Grants And Scholarship FAQs

Student Loans


How Do You Get Out Of Repaying Your Loans?

Easiest two ways I can think of…

Stay in school forever

If you never stop going to school and are earning degrees in your 80s you dont have to pay.

get out of student loans by getting hit by a bus

You may have to die but if you go owing them 200K you spent that money smartly and when ya should have.

But honestly those are about it.  You can’t “discharge” them in bankruptcy.  You can’t simply not pay because they’ll take wage garnishments and your tax refund each year.

The next best thing is to accept a lower paying government job and if you make all of your payments for ten years the remainder is forgiven.  Now if you’d been in the private sector who know if you’d have been promoted up to the point your wages made working for the government look like a bad idea…but you can work for a nonprofit and after 10 yrs of repayment the rest is forgiven.

In those ten years you’ll have plenty of time to pay a large portion of your debt off.  This program is …

Public Sector Loan Forgiveness

The Public Service Loan Forgiveness (PSLF) Program forgives the remaining balance on your Direct Loans after you have made 120 qualifying monthly payments under a qualifying repayment plan while working full-time for a qualifying employer.

If you want to qualify for Public Service Loan Forgiveness now or in the future, complete and submit the Employment Certification form as soon as possible. Too many borrowers wait to submit this important form until they have been in repayment for several years, at which point they learn that they have not been making qualifying payments. In order to ensure you’re on track to receive forgiveness, you should continue to submit this form both annually and every time you switch employers.

Category: Student Loans

Student loan payments (at least public ones…private loan people you’re basically screwed) but public loans can be kicked down the sidewalk through two terms .. Deferment and Forbearance. Same immediate benefit…you don’t have to pay towards your loan, different long term outcome and different requirements.

Deferment is your friend. Your loans are in deferment when you are in school. Basically the clock is not ticking and you’re expected to focus on school rather than your loans. You can pay towards your loans and this is a great time to see how repaying them is going to affect your budget. It’s low stakes cause if you miss a month it doesn’t matter.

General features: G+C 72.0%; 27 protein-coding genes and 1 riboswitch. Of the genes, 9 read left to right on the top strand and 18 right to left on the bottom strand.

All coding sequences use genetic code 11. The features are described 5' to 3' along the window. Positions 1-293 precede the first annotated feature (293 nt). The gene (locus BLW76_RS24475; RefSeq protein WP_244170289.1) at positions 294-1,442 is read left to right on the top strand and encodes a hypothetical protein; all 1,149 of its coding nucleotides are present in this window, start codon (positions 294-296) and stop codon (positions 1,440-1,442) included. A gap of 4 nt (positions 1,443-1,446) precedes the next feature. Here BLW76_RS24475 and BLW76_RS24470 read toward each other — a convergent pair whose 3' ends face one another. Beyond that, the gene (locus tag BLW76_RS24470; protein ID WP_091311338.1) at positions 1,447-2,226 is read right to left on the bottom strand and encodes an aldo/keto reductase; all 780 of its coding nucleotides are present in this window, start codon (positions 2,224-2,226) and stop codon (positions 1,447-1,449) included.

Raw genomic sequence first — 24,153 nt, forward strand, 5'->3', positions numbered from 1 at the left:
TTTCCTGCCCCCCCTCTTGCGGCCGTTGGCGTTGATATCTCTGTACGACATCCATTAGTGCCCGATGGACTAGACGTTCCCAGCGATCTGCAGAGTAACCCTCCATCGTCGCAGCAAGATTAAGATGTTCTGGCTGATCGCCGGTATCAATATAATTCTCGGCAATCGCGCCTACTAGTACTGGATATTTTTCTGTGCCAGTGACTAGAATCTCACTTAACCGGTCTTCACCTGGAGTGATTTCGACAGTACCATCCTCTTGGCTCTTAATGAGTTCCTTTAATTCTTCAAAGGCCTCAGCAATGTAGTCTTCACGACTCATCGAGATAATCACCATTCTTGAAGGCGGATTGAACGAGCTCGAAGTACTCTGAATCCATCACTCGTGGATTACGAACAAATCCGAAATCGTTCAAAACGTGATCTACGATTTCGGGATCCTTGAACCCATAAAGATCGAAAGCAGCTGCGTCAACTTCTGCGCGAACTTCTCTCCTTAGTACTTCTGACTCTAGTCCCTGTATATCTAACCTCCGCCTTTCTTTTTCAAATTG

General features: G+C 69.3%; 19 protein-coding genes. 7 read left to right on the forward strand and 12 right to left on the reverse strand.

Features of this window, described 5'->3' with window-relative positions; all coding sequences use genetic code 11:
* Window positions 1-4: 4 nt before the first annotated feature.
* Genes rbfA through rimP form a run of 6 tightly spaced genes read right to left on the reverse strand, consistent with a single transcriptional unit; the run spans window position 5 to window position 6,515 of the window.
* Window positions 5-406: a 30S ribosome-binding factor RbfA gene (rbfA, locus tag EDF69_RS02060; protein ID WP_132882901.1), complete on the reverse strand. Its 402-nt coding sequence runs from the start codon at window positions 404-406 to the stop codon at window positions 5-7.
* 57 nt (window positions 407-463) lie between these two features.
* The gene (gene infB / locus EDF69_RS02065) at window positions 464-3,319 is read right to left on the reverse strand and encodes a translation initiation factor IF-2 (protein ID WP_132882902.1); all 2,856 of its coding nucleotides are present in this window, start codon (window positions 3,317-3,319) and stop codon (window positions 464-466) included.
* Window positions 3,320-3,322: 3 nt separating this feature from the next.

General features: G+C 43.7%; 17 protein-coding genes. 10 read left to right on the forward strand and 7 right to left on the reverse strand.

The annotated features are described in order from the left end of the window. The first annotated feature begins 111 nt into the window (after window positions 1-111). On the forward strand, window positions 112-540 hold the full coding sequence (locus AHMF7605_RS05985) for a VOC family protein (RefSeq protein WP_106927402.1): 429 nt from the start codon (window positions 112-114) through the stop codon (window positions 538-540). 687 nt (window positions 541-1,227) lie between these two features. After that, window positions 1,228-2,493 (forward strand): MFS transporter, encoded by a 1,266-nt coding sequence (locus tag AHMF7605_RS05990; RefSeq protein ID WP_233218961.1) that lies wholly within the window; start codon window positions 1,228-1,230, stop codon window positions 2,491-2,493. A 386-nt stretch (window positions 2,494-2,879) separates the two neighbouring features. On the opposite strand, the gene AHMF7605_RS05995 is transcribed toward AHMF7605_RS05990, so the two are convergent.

But if you leave school, enroll less than part-time or graduate deferment is over. You still have the option of Forbearance. You usually need to show a hardship though as you are not in school and expected to be making money and paying your loan. If your job doesn’t pay you as much as you needed, you get laid off, hours cut or have a medical condition that hits your wallet you can apply for forbearance. During this time you do not have to make payments, but unlike with Deferment the interest clock is still ticking. So you are not paying and your debt is growing. This can be a God send though if you find yourself jobless.

Generally speaking Forbearance and Deferment can be made retroactive. So if you had a payment in January and February that you missed and applying for Deferment in March the deferment covers the previous months and that mark is removed from your credit report.

So simply Deferment puts off loan payments and interest while you are in school and Forbearance puts off loan payments while you are experiencing a crisis.

Category: Student Loans

Student Loans

Student loans are a means to pay for college that you generally have to repay.  The repayment period may be immediate or delayed till after you graduate.  Student loans are divided into two very distinct groups.  When we discuss “Student debt” generally we are referring to student loans.

Private Student Loans

Private student loans are loans from private banks or other lenders for educational expenses.  These are generally the worst form of paying for your education.  Generally these have higher interest rates, less flexible repayment terms and may require co-signers who are themselves responsible for repaying the loan if the student fails to make payments.

These kinds of loans should be generally avoided.  The APR associated with a private student loan is generally higher than the APR associated with a public loan.  Private student loans can range between 4% to 13% interest.

Private student loans are applied for through the lending institution generally or through the college or university.  Private student loans do not necessarily require the student to meet performance levels or for the school to meet certain criteria.  An institution that is not recognized by the US Department of Education can not receive Public Student Loans but can receive Private Student Loan money.

Public Student Loans

Public student loans are loans that do not require a co-signer because the federal government is officially backing the loan essentially acting as a co-signer.  Because these loans are backed by the government the risk of default to the lender is low so the interest rates for these loans are generally very low.

Federal student loan interest rates rose for the 2018-19 school year and apply to loans disbursed or made between July 1, 2018, and July 1, 2019. The interest rate for federal direct undergraduate student loans increased to 5.05%, up from 4.45% in 2017-18

There are multiple federal student loan programs available but generally all of these loans are applied for through FAFSA

Category: Student Loans

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